HarperCollins has signed Still Breathing, a collection of essays by 100 Black British people about racism, edited by “Eastenders” star Suzette Llewellyn and “Holby City” actress Suzanne Packer.
World rights were acquired by affiliate publisher Rose Sandy direct from the authors. Still Breathing: 100 Black Voices on Racism - 100 Ways to Change the Narrative will be published on 29th June 2021.
The publisher explained: “After the world witnessed the murder of George Floyd last May, both authors felt compelled to speak out. With Black Lives Matter movements taking place across the world, Suzette and Suzanne wanted to highlight what it means to be a Black person today, but more to their experiences of what it means to be Black and British in the society that we live in.”
The book features a foreword from Sir Geoff Palmer, who, in 1989, became the first Black professor in Scotland. Contributors to Still Breathing include Bishop Rose, Trevor Phillips, journalist Pat Younge, singer Beverly Knight, actors Kwame Kwei-Armah and Sharon D Clarke, MPs David Lammy and Dawn Butler, immunologist Dr Faith Uwadiae, Lord Paul Boateng, member of the Welsh Assembly Vaughan Gething, and more.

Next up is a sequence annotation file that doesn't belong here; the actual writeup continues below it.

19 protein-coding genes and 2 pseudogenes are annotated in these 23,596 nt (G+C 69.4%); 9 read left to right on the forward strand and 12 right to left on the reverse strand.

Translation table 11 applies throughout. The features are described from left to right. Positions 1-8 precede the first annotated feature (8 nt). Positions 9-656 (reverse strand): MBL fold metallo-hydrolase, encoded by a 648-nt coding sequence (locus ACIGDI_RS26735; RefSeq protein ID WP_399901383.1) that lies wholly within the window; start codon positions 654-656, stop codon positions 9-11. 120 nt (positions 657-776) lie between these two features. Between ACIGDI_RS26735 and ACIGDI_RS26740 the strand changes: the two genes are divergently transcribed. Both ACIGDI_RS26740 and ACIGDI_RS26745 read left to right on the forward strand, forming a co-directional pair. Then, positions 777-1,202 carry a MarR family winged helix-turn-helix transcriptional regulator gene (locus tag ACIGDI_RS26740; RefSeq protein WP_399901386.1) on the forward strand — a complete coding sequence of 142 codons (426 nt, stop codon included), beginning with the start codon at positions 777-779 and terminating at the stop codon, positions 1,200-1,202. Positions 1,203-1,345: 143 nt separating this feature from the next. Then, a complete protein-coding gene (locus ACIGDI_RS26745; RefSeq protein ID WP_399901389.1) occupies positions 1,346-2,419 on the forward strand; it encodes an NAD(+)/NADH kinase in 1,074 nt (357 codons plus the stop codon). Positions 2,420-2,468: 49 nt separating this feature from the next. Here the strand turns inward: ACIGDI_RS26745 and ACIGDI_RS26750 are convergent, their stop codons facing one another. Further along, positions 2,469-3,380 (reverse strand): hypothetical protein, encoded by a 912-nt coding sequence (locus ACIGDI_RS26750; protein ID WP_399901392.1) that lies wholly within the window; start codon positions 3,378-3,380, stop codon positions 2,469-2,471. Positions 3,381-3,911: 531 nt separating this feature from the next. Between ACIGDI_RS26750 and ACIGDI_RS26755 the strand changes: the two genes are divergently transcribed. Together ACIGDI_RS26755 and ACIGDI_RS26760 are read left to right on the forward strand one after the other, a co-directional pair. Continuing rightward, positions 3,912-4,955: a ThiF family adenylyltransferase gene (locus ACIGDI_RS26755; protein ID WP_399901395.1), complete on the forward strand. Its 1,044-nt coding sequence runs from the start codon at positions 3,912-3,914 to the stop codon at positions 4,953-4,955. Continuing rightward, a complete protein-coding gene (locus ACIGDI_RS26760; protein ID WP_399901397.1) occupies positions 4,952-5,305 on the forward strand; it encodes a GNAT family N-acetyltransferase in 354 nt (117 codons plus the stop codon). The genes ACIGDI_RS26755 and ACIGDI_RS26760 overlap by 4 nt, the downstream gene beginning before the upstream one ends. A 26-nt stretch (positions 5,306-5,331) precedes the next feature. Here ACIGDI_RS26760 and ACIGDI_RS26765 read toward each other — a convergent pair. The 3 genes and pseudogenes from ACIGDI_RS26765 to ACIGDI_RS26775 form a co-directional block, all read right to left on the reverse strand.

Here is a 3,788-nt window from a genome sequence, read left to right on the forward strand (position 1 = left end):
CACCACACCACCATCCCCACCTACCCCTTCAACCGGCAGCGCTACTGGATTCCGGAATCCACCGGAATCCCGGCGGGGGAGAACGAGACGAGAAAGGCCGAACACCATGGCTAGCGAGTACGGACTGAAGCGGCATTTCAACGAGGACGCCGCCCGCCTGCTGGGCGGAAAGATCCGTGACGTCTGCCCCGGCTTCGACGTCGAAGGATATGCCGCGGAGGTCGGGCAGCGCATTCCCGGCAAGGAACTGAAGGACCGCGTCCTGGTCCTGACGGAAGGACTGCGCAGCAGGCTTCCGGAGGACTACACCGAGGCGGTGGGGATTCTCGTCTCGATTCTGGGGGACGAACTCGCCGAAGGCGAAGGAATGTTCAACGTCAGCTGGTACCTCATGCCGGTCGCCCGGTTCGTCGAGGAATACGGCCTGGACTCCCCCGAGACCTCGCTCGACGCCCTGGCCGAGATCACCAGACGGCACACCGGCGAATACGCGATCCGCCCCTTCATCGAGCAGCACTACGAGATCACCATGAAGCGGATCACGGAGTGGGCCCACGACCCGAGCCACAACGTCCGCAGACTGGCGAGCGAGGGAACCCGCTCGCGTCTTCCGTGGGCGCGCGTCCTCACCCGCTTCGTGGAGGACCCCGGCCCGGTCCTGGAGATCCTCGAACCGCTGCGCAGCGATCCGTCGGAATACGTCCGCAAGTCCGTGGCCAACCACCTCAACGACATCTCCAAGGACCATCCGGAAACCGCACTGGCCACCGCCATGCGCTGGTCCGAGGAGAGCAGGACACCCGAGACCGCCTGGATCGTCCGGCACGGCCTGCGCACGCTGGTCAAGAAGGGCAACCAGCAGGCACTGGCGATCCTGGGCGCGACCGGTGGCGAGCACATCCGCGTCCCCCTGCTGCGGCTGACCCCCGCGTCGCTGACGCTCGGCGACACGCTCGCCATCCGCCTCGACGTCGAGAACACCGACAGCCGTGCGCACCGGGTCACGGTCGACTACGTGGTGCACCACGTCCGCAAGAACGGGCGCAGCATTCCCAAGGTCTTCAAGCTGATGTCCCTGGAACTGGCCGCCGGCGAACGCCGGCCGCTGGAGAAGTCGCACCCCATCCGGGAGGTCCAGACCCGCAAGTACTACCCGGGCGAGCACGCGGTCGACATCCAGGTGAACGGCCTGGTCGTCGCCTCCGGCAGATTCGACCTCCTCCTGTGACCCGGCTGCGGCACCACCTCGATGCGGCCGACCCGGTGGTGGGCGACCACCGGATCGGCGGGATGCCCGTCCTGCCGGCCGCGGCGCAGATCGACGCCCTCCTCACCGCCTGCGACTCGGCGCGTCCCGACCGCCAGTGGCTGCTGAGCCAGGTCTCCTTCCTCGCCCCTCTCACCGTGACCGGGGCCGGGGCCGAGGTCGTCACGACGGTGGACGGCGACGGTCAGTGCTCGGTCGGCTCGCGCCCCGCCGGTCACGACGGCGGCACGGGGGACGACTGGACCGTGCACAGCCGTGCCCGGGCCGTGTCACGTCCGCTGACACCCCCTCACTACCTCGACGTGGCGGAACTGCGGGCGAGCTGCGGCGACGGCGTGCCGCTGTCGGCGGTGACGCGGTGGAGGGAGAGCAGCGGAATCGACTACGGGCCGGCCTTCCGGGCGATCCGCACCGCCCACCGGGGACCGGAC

Packer (pictured, right) said: “This book was conceived as a response to George Floyd’s murder and the murder of other Black people, and it formed a way of expressing our rage, our deep sadness, our disgust, our trauma. But in the writing of it and in collaborating with other people of colour, we have realised that it is an extension of the individual experience to the communal experience.”
Llewellyn (pictured, top) added: “This is a collection of stories from so many walks of life, sharing their experiences with racism. There are stories of resilience, stories of great pain, stories of courage and stories of hope.”
All the sales proceeds for the book will be donated to the Ashdon Jazz Academy mentoring charity.
Sandy said: “Britain still has its own stories of racism to tell. With the 100 voices that Suzette and Suzanne have gathered, we are able to tell stories which we can all learn from. This book is a real legacy to the Black British experience.”